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There are still three years before General Motors pulls the pin on its South Australian operations, but plans to soften the blow remain stuck in first gear. By Max Opray.

GMH auto workers Holden out for a miracle

Completed Commodores wait for delivery outside Holden’s Elizabeth plant in South Australia.
Credit: AAP IMAGE

With its shuttered shop windows, nation-leading urban poverty indicators, and overwhelming reliance on Holden owner General Motors, Elizabeth is the trans-Pacific mirror of Detroit in more ways than one.

Sprawling north of Adelaide, the bold postwar vision for this place as a workers’ utopia today seems a sick joke: according to the federal Department of Employment, an incredible 32.4 per cent of the working-age population here is unemployed, the highest jobless rate in urban Australia.

Detroit, that modern byword for civic collapse, might be suffering similar problems after losing much of its famous car industry, but there’s a disquieting point of difference between America’s Motor City and its antipodean outpost. Where the home city of General Motors has already been through the worst of it, the company’s Holden-monikered operations in Elizabeth haven’t actually closed yet – and they most certainly will. Last Wednesday marked one year since Holden announced automotive manufacturing will move offshore in 2017. If Elizabeth is in trouble with an automotive sector, how bad will things get without one?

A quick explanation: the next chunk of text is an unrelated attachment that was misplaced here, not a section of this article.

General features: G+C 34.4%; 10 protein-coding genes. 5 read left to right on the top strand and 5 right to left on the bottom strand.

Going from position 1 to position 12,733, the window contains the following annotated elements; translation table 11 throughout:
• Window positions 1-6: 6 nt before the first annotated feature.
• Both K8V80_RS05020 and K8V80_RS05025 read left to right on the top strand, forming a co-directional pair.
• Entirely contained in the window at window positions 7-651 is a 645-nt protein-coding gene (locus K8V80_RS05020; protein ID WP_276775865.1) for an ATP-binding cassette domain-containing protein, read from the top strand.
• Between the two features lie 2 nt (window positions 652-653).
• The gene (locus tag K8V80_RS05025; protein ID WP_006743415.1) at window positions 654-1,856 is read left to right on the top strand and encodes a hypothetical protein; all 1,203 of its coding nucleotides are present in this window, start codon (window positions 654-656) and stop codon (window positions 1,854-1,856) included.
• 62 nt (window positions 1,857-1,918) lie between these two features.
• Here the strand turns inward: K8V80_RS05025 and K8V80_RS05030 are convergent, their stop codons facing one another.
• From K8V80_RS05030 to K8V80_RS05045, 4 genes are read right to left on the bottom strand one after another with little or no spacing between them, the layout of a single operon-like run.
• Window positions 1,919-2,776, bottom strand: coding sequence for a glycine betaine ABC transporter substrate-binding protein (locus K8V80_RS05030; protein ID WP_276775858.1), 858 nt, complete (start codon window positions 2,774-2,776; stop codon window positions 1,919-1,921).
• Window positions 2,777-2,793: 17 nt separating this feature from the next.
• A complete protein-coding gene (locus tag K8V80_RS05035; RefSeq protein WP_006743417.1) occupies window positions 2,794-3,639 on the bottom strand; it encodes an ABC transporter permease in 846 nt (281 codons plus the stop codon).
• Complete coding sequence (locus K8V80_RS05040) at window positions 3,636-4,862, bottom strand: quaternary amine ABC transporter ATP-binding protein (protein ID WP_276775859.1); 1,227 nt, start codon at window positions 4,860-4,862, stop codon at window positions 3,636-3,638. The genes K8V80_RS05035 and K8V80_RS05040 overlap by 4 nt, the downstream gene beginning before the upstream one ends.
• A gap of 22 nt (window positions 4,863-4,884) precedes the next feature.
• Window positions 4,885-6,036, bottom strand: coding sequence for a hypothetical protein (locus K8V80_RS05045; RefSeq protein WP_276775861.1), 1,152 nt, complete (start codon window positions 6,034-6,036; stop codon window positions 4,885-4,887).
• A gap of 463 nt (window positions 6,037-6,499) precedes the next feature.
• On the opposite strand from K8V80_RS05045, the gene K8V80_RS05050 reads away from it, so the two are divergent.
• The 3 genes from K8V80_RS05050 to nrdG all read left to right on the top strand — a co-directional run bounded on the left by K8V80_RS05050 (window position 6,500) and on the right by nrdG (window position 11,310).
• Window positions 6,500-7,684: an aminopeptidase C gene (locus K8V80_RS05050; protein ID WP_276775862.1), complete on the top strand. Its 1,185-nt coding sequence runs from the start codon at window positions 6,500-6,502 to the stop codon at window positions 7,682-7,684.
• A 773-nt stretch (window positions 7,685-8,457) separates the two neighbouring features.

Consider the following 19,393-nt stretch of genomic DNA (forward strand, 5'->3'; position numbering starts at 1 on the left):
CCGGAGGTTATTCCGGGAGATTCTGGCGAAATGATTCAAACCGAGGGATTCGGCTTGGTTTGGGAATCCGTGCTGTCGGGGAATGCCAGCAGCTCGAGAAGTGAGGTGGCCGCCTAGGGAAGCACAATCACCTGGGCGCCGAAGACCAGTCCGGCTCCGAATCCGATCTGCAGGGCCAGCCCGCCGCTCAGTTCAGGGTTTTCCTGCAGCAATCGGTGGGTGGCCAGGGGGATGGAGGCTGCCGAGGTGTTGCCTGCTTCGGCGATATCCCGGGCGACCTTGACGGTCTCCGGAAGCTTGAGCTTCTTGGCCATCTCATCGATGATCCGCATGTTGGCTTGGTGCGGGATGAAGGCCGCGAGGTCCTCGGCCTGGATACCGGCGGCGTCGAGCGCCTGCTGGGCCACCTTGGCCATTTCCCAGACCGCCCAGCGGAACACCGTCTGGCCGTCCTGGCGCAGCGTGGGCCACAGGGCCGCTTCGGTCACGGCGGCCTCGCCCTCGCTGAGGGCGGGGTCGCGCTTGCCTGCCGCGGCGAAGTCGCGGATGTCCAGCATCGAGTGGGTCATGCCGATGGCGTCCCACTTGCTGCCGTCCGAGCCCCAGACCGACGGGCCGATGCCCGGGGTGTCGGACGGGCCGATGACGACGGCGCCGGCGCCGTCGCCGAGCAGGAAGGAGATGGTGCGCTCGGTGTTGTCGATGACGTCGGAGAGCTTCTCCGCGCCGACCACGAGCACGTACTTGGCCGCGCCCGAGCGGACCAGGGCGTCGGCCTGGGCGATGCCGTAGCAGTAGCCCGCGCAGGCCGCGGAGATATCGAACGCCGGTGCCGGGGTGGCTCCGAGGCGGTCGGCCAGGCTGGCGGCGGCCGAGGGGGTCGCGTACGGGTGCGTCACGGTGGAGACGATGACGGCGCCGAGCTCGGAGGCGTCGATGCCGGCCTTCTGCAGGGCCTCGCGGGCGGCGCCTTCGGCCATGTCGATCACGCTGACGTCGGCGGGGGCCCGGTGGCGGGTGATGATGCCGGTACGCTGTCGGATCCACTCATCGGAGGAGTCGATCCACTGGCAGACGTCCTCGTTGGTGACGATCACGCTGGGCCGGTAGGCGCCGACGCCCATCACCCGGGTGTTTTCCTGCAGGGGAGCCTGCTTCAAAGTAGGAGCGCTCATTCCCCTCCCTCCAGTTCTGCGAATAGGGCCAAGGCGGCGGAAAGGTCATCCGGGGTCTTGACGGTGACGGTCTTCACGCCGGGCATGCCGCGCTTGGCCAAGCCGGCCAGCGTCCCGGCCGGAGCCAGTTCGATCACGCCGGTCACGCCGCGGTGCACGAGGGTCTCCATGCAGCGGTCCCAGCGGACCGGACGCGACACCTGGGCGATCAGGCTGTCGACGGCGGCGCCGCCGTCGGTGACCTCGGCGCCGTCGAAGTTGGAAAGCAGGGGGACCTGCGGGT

After Holden declared it was fleeing Australia’s high operating costs, Toyota didn’t take long to follow suit, all but ensuring a car industry collapse that is projected to directly kill off 50,000 jobs, mostly concentrated around the communities north of Adelaide and the western reaches of Melbourne. This is very bad news for the economies of South Australia and Victoria in general, but for Elizabeth the loss represents nothing less than an existential threat, with the impact to be felt well beyond the car industry.

More than one-third of the 450 Adelaide northern suburbs businesses that responded to the Stretton Centre’s Workplace Futures Survey said they could be forced to close down when Holden leaves, while a South Australian senate inquiry has heard the closure could see Elizabeth and surrounds experience even higher rates of youth suicide, domestic violence and general crime.

The slender silver lining is that Holden gave advance warning of four years: a unique opportunity, perhaps, to set up the industries of the future. So with one-quarter of this time now gone, what have governments and Holden been doing to prevent this oncoming Elizabethan tragedy? 

In Holden’s case, the answer is about what would be expected from a for-profit corporation. The focus has been on protecting the brand, from the breathtaking doublethink of the Here to Stay marketing campaign right through to banning workers from talking with the media about how their workplace has been slated for execution. Holden SA/WA corporate affairs manager Sophie Milic tells me the company has spent much of the past year researching how best to help their employees move forward, but that a communication plan to explain what is happening has not been finalised just yet.